Find language aids and devotional materials in Church Slavonic—a liturgical language used by many Orthodox Churches in Eastern Europe. The St. Tikhon’s Church Slavonic Collection presents a concise dictionary with entries in Russian, English, and Church Slavonic. Originally designed as a tool for St. Tikhon’s Seminary students who were learning Church Slavonic, it’s now available to all students, providing easy reference to definitions of common words. You’ll also get St. Tikhon’s Orthodox Prayer Book, sometimes called the Svit prayer book, which provides daily prayers and prayers for special needs in Slavonic and English, on opposite pages.
Enhanced by advanced functionality, the Logos versions of St. Tikhon’s Church Slavonic Collection texts enable you to accelerate your study. These texts are fully indexed, making it easy for you to search for any word or reference. Deepen your study with access to extensive libraries of Orthodox and linguistic scholarship. Take the discussion with you using tablet and mobile apps. With Logos Bible Software, the most efficient and comprehensive research tools are in one place, so you get the most out of your study.
The Orthodox Prayer Book (Svit) will be downloaded as two resources: English and Slavonic.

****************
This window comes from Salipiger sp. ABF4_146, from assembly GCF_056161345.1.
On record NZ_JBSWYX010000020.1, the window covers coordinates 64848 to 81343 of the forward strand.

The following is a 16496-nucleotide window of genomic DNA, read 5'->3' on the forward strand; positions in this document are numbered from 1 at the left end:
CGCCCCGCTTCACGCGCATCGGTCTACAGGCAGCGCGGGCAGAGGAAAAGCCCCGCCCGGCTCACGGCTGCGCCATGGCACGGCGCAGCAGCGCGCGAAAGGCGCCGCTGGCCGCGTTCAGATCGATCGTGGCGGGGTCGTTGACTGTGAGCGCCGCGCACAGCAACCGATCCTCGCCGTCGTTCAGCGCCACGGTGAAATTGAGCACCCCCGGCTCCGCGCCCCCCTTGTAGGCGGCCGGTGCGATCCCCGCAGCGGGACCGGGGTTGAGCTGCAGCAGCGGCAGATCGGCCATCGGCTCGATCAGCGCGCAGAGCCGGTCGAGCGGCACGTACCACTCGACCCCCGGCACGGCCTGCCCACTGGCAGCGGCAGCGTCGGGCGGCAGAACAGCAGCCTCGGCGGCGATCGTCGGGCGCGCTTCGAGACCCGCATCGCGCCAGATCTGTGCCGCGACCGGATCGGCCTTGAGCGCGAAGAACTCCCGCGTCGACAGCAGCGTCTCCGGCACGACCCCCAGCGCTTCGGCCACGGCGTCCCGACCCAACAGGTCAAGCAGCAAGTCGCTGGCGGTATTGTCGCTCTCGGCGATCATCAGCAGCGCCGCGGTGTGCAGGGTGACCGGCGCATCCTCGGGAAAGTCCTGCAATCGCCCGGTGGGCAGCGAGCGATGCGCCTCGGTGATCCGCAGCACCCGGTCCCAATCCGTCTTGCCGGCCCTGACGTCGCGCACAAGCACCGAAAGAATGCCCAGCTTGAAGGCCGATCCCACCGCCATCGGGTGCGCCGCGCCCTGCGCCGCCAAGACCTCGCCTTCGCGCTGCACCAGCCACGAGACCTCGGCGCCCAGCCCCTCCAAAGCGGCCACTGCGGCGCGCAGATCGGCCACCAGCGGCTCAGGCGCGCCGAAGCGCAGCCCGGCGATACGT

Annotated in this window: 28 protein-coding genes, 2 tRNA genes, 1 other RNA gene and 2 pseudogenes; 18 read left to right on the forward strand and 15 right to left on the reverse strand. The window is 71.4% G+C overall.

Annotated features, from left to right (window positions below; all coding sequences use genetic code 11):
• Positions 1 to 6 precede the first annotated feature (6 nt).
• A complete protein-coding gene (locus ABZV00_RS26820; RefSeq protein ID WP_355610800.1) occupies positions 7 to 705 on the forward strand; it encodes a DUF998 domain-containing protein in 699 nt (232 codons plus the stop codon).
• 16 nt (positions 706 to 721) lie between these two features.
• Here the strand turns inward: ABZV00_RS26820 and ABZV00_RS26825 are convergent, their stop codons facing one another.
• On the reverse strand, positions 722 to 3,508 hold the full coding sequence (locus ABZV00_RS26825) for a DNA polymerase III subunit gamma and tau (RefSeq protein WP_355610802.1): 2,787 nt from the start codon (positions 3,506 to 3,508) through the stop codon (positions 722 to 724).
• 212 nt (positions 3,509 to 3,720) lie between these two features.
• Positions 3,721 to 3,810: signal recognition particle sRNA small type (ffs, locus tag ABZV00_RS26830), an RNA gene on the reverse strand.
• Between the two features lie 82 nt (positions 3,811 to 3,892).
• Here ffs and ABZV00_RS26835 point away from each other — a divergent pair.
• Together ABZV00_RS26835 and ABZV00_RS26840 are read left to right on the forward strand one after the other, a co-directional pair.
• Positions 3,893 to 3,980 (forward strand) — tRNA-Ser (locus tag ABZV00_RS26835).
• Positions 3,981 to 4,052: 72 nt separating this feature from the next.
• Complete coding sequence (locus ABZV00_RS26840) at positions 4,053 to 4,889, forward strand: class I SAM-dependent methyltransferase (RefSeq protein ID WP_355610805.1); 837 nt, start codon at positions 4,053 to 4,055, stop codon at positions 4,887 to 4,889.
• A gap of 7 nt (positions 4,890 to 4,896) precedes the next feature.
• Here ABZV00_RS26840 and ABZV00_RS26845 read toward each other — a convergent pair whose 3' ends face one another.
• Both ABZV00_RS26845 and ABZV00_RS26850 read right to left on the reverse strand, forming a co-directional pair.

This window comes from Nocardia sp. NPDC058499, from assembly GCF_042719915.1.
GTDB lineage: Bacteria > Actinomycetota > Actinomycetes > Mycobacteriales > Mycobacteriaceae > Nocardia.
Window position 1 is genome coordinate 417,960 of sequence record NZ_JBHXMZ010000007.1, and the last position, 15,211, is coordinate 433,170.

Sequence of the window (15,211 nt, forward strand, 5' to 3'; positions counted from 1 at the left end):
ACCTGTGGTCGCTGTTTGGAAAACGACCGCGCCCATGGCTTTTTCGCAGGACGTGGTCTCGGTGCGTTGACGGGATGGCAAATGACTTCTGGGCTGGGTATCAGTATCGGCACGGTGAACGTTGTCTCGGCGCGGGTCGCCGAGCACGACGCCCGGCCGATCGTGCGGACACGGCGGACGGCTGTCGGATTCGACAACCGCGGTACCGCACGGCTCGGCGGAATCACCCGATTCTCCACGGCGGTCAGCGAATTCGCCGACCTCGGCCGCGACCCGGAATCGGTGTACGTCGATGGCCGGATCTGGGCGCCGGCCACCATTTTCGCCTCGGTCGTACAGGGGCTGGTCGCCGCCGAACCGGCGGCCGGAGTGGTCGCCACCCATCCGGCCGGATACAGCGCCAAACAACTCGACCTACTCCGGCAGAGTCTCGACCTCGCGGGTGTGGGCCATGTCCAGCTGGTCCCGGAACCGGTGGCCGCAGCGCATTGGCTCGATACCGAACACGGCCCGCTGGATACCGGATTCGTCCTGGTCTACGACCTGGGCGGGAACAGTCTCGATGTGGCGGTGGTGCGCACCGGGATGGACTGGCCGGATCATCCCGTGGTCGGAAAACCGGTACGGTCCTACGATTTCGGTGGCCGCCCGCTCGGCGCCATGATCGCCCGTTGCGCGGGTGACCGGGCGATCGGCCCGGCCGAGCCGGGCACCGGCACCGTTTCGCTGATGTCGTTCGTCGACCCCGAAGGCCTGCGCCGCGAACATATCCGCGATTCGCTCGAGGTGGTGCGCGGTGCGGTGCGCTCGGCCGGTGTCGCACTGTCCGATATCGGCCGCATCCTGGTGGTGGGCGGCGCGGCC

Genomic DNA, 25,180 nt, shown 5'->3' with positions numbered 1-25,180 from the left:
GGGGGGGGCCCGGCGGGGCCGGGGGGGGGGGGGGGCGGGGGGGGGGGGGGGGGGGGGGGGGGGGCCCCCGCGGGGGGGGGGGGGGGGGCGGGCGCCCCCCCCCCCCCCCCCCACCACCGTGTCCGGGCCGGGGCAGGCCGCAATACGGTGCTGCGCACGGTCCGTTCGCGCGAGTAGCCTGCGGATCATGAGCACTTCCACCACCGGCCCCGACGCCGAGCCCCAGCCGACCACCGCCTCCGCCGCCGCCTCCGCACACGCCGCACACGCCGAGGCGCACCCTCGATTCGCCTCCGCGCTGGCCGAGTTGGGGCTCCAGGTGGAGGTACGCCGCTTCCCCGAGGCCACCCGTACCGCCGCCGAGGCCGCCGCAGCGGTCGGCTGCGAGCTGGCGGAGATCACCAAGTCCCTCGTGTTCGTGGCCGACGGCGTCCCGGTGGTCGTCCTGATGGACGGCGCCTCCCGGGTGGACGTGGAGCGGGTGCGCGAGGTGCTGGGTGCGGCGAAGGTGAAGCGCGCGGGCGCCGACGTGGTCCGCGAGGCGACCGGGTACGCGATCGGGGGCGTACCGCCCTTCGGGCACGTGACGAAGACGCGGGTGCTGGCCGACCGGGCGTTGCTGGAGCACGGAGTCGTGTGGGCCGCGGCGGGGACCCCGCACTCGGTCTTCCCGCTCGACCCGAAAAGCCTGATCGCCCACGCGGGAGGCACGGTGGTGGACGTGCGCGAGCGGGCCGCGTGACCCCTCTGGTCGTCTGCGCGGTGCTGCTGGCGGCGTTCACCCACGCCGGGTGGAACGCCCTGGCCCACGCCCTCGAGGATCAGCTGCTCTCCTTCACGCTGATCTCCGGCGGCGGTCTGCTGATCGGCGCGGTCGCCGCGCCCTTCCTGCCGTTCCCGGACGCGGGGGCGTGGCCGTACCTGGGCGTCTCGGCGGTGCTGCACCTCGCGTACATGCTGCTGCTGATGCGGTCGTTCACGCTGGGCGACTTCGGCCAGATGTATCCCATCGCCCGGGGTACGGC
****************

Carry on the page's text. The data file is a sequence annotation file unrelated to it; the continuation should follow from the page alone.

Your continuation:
Orthodox Prayer Book (or Svit Prayer Book), in Slavonic and English
Aids for the study of the Church Slavonic language
This brief dictionary of the Church Slavonic language was developed to aid students of St. Tikhon’s Orthodox Theological Seminary in their study of Church Slavonic. Now this helpful tool is available to anyone looking to learn. The dictionary has been made in form of a vocabulary, as is usually found in a grammar. It includes entries in Church Slavonic, Russian, and English in a clear and accessible format.
V.M. Kamensky is a professor at St. Tikhon’s Seminary.
Also known as the Svit Prayer Book, this bilingual prayer book contains daily prayers and prayers for special needs. It also includes the Divine Liturgy, and Akathists to Jesus Christ and the Most Holy Theotokos. It provides the texts in Slavonic and English, using the English translations from the first edition, produced in 1959.